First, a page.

Senate Passes $1.8 Trillion Spending Bill, Rejects Saving Title 42

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A round-robin series of crucial last-minute decisions by senators anxious to wrap up their work before Christmas resulted in a decisive 68–29 vote to approve the controversial $1.85 trillion omnibus spending bill to keep the federal government open well into the New Year.

The vote represented a major victory for Senate Majority Leader Chuck Schumer (D-N.Y.), Speaker of the House Nancy Pelosi (D-Calif.), Senate Minority Leader Mitch McConnell (R-Ky.), House Appropriations Committee Chairman Rosa DeLauro (D-Conn.), Senate Appropriations Committee Chairman Patrick Leahy (D-Vt.) and the appropriations panel’s top Republican, Sen. Richard Shelby (R-Ala).

The bipartisan group began meeting behind closed doors weeks ago, seeking to assemble the massive spending measure that ultimately included more than 5,000 pages when all of the supporting documents are included. The bill was made necessary by the fact the Senate failed to act earlier in the year on the 12 major appropriation bills that together constitute the federal budget. The House of Representatives approved its version of the bill earlier this month.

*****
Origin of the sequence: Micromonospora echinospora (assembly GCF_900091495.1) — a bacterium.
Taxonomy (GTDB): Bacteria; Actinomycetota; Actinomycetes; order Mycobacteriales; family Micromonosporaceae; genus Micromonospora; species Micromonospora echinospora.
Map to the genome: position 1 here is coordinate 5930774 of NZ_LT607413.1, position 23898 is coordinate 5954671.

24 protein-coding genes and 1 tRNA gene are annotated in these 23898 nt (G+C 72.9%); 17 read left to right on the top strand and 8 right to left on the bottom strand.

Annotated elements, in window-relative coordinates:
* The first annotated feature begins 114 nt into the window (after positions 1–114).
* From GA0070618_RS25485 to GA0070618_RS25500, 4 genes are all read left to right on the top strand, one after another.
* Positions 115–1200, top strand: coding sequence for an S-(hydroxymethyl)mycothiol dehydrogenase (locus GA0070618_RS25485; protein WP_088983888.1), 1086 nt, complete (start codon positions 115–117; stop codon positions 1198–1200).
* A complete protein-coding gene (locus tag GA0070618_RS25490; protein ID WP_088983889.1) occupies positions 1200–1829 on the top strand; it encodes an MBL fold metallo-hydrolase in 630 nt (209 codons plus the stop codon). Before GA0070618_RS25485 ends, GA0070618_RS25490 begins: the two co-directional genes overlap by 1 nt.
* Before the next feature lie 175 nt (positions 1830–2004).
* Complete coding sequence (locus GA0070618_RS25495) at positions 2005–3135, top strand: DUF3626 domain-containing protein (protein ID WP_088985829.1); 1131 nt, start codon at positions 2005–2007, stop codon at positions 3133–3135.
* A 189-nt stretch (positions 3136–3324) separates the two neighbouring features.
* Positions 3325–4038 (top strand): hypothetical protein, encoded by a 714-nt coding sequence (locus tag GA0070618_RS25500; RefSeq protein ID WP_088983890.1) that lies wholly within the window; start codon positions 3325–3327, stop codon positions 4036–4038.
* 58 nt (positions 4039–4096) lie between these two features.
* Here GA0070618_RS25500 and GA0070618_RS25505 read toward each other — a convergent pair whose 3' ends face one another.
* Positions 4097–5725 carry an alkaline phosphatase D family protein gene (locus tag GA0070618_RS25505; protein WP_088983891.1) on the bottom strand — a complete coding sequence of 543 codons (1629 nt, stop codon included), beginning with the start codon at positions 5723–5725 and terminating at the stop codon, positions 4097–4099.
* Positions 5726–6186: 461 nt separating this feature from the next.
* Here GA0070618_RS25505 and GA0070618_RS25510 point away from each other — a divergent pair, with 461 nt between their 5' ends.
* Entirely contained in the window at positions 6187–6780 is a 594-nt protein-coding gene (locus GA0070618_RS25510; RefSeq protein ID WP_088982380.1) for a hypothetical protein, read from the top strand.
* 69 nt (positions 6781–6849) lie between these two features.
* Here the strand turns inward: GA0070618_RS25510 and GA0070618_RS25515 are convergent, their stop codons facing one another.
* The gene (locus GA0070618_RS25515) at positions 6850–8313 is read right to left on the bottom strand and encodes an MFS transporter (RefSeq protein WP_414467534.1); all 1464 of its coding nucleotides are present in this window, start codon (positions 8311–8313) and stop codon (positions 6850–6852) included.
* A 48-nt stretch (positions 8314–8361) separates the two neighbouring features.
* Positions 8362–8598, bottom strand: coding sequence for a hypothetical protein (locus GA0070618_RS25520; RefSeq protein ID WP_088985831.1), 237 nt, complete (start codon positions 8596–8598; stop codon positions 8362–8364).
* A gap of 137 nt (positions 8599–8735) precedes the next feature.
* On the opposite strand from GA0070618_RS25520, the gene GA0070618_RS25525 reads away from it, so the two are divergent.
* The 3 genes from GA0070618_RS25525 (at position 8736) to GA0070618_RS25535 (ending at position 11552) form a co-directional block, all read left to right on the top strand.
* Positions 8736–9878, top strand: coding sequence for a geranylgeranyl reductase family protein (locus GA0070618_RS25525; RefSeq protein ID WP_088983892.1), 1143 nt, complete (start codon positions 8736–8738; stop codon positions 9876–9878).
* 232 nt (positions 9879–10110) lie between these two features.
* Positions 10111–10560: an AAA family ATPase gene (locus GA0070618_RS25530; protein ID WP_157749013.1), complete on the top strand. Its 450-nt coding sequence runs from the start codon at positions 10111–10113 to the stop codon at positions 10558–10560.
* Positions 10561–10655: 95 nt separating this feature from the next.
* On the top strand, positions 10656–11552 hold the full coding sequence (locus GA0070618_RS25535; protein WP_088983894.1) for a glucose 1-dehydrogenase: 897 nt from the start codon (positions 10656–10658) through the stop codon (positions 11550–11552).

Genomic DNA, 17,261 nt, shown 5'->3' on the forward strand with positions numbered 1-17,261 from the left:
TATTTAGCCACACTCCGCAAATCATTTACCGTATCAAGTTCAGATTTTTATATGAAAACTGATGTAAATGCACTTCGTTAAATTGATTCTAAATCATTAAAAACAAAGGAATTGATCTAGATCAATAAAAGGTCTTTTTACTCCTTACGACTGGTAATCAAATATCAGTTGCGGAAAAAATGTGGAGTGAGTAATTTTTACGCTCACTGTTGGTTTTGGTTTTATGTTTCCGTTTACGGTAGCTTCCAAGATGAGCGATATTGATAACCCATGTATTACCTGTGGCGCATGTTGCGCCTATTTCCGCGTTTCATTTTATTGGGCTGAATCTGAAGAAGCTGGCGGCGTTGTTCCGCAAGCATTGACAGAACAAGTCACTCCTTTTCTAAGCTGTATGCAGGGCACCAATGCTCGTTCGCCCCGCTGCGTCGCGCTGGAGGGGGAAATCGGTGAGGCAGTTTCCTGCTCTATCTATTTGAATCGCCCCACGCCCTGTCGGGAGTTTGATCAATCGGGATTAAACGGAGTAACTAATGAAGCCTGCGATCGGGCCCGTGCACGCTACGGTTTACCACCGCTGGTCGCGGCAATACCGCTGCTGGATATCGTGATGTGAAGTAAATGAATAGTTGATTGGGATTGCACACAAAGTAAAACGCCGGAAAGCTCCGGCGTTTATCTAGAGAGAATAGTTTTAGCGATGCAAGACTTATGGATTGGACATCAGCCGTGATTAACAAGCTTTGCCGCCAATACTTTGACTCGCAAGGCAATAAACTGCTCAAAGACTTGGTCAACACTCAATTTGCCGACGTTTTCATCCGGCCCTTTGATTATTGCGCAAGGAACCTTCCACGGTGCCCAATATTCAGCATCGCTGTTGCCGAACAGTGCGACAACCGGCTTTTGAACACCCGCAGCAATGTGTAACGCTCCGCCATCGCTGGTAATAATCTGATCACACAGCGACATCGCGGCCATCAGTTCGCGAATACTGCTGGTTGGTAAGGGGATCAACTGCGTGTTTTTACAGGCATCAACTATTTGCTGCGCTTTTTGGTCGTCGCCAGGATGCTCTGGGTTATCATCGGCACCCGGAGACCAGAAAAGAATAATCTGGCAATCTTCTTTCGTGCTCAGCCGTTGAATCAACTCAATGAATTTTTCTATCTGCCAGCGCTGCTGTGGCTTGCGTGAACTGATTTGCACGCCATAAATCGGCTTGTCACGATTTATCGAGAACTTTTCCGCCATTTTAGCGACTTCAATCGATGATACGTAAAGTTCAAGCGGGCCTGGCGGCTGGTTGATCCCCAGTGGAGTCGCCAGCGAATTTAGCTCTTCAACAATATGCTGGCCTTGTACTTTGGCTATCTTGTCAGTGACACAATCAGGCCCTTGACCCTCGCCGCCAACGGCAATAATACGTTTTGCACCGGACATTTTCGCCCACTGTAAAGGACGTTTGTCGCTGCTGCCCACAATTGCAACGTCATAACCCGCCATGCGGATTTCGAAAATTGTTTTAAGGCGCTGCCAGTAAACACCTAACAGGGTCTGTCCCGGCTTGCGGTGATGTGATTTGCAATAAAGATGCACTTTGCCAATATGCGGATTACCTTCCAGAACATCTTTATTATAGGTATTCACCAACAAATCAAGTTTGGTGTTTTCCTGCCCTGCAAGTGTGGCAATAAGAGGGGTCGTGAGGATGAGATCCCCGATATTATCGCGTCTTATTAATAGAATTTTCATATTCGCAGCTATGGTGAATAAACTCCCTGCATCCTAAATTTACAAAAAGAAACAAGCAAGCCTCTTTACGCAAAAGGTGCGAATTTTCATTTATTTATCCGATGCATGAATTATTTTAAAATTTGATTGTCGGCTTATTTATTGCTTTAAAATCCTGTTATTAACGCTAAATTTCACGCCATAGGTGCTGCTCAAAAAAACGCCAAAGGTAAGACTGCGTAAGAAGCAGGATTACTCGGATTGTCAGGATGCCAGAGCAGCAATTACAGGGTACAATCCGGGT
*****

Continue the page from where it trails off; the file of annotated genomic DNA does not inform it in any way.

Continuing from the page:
The group’s deliberations came to a conclusion late on Dec. 20 and senators received their copies of the text in the middle of the night. Had the omnibus proposal failed, the federal government would have had to shut down on Dec. 23, as funding provided under the most recent of multiple continuing resolutions would’ve been exhausted.

The measure includes $858 billion in defense spending, a nearly 10 percent increase over last year that gained Republican support, plus $787 billion in non-defense spending, marking a nearly 8 percent boost. Also in the proposal is about $85 billion in supplemental funding for Ukraine and for disaster relief.

Under a last-minute agreement, a long list of proposed amendments were considered in a lengthy series of brief statements by advocates and opponents, followed by roll-call votes.

Among the key votes prior to the last roll call for final passage, a motion was introduced by Sen. Rand Paul (R-Ky) against waiving the procedural rules under the 1974 Budget Control Act that require separate votes on each of the 12 major appropriations bills lumped together in the omnibus.

By Mark Tapscott

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